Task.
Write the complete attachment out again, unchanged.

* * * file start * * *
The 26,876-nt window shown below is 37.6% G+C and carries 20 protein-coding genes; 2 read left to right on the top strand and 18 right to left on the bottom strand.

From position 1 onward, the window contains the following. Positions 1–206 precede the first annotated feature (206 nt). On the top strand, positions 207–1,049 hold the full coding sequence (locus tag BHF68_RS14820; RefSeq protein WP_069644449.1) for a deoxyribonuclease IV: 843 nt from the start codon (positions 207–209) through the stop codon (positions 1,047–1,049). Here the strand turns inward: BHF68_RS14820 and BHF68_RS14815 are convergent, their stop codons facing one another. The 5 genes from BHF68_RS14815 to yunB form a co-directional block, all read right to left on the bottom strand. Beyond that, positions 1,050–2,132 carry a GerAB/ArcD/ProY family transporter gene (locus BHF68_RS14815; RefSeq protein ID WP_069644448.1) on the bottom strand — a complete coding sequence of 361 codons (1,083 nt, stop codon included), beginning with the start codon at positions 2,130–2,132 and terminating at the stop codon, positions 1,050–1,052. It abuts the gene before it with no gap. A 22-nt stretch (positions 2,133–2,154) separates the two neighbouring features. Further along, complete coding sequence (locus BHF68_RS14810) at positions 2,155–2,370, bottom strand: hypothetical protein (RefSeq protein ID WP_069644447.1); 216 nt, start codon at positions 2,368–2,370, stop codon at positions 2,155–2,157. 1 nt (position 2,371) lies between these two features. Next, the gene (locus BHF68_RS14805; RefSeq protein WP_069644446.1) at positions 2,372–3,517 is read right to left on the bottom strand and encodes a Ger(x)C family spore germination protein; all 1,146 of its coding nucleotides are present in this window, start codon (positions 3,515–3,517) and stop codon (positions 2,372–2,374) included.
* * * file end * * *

The 26,876-nt window shown below is 37.6% G+C and carries 20 protein-coding genes; 2 read left to right on the top strand and 18 right to left on the bottom strand.

From position 1 onward, the window contains the following. Positions 1–206 precede the first annotated feature (206 nt). On the top strand, positions 207–1,049 hold the full coding sequence (locus tag BHF68_RS14820; RefSeq protein WP_069644449.1) for a deoxyribonuclease IV: 843 nt from the start codon (positions 207–209) through the stop codon (positions 1,047–1,049). Here the strand turns inward: BHF68_RS14820 and BHF68_RS14815 are convergent, their stop codons facing one another. The 5 genes from BHF68_RS14815 to yunB form a co-directional block, all read right to left on the bottom strand. Beyond that, positions 1,050–2,132 carry a GerAB/ArcD/ProY family transporter gene (locus BHF68_RS14815; RefSeq protein ID WP_069644448.1) on the bottom strand — a complete coding sequence of 361 codons (1,083 nt, stop codon included), beginning with the start codon at positions 2,130–2,132 and terminating at the stop codon, positions 1,050–1,052. It abuts the gene before it with no gap. A 22-nt stretch (positions 2,133–2,154) separates the two neighbouring features. Further along, complete coding sequence (locus BHF68_RS14810) at positions 2,155–2,370, bottom strand: hypothetical protein (RefSeq protein ID WP_069644447.1); 216 nt, start codon at positions 2,368–2,370, stop codon at positions 2,155–2,157. 1 nt (position 2,371) lies between these two features. Next, the gene (locus BHF68_RS14805; RefSeq protein WP_069644446.1) at positions 2,372–3,517 is read right to left on the bottom strand and encodes a Ger(x)C family spore germination protein; all 1,146 of its coding nucleotides are present in this window, start codon (positions 3,515–3,517) and stop codon (positions 2,372–2,374) included.